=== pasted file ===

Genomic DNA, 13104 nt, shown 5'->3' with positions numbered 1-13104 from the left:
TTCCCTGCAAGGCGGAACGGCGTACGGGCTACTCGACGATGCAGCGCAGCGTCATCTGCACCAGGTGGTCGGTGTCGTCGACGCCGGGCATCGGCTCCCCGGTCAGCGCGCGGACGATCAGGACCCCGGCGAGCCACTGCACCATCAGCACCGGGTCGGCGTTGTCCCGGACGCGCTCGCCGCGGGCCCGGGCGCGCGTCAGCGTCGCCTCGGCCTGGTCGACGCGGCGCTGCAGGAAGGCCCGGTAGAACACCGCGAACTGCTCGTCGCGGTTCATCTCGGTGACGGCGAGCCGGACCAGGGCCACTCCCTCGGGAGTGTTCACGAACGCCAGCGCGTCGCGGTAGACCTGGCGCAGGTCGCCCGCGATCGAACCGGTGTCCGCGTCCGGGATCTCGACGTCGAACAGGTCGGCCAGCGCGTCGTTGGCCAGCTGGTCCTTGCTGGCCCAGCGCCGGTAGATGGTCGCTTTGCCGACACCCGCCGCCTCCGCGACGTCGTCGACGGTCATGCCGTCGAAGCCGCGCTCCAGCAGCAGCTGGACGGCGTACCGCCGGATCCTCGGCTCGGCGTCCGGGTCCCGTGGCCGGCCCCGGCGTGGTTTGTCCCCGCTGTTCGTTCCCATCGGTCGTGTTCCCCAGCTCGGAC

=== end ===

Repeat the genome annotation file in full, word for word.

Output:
Genomic DNA, 13104 nt, shown 5'->3' with positions numbered 1-13104 from the left:
TTCCCTGCAAGGCGGAACGGCGTACGGGCTACTCGACGATGCAGCGCAGCGTCATCTGCACCAGGTGGTCGGTGTCGTCGACGCCGGGCATCGGCTCCCCGGTCAGCGCGCGGACGATCAGGACCCCGGCGAGCCACTGCACCATCAGCACCGGGTCGGCGTTGTCCCGGACGCGCTCGCCGCGGGCCCGGGCGCGCGTCAGCGTCGCCTCGGCCTGGTCGACGCGGCGCTGCAGGAAGGCCCGGTAGAACACCGCGAACTGCTCGTCGCGGTTCATCTCGGTGACGGCGAGCCGGACCAGGGCCACTCCCTCGGGAGTGTTCACGAACGCCAGCGCGTCGCGGTAGACCTGGCGCAGGTCGCCCGCGATCGAACCGGTGTCCGCGTCCGGGATCTCGACGTCGAACAGGTCGGCCAGCGCGTCGTTGGCCAGCTGGTCCTTGCTGGCCCAGCGCCGGTAGATGGTCGCTTTGCCGACACCCGCCGCCTCCGCGACGTCGTCGACGGTCATGCCGTCGAAGCCGCGCTCCAGCAGCAGCTGGACGGCGTACCGCCGGATCCTCGGCTCGGCGTCCGGGTCCCGTGGCCGGCCCCGGCGTGGTTTGTCCCCGCTGTTCGTTCCCATCGGTCGTGTTCCCCAGCTCGGAC